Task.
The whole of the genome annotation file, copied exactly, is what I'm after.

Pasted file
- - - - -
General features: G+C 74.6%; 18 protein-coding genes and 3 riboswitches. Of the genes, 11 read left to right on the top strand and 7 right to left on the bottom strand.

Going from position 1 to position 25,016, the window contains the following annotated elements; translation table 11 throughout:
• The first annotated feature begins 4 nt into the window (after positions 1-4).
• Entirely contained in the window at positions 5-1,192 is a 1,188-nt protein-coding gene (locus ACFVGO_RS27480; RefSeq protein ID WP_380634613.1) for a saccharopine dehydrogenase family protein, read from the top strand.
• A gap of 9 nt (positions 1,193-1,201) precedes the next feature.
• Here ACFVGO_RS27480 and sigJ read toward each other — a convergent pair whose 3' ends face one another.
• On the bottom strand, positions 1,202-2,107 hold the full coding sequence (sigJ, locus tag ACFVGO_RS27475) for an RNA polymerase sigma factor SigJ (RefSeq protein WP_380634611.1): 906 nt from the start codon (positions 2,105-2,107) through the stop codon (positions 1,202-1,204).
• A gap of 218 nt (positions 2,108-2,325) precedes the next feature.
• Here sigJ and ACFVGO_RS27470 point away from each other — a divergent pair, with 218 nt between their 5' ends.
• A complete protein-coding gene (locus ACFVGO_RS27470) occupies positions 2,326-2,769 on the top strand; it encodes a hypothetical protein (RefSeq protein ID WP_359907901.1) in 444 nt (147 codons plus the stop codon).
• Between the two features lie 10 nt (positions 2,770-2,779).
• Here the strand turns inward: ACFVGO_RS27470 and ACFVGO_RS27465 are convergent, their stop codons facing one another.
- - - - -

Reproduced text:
General features: G+C 74.6%; 18 protein-coding genes and 3 riboswitches. Of the genes, 11 read left to right on the top strand and 7 right to left on the bottom strand.

Going from position 1 to position 25,016, the window contains the following annotated elements; translation table 11 throughout:
• The first annotated feature begins 4 nt into the window (after positions 1-4).
• Entirely contained in the window at positions 5-1,192 is a 1,188-nt protein-coding gene (locus ACFVGO_RS27480; RefSeq protein ID WP_380634613.1) for a saccharopine dehydrogenase family protein, read from the top strand.
• A gap of 9 nt (positions 1,193-1,201) precedes the next feature.
• Here ACFVGO_RS27480 and sigJ read toward each other — a convergent pair whose 3' ends face one another.
• On the bottom strand, positions 1,202-2,107 hold the full coding sequence (sigJ, locus tag ACFVGO_RS27475) for an RNA polymerase sigma factor SigJ (RefSeq protein WP_380634611.1): 906 nt from the start codon (positions 2,105-2,107) through the stop codon (positions 1,202-1,204).
• A gap of 218 nt (positions 2,108-2,325) precedes the next feature.
• Here sigJ and ACFVGO_RS27470 point away from each other — a divergent pair, with 218 nt between their 5' ends.
• A complete protein-coding gene (locus ACFVGO_RS27470) occupies positions 2,326-2,769 on the top strand; it encodes a hypothetical protein (RefSeq protein ID WP_359907901.1) in 444 nt (147 codons plus the stop codon).
• Between the two features lie 10 nt (positions 2,770-2,779).
• Here the strand turns inward: ACFVGO_RS27470 and ACFVGO_RS27465 are convergent, their stop codons facing one another.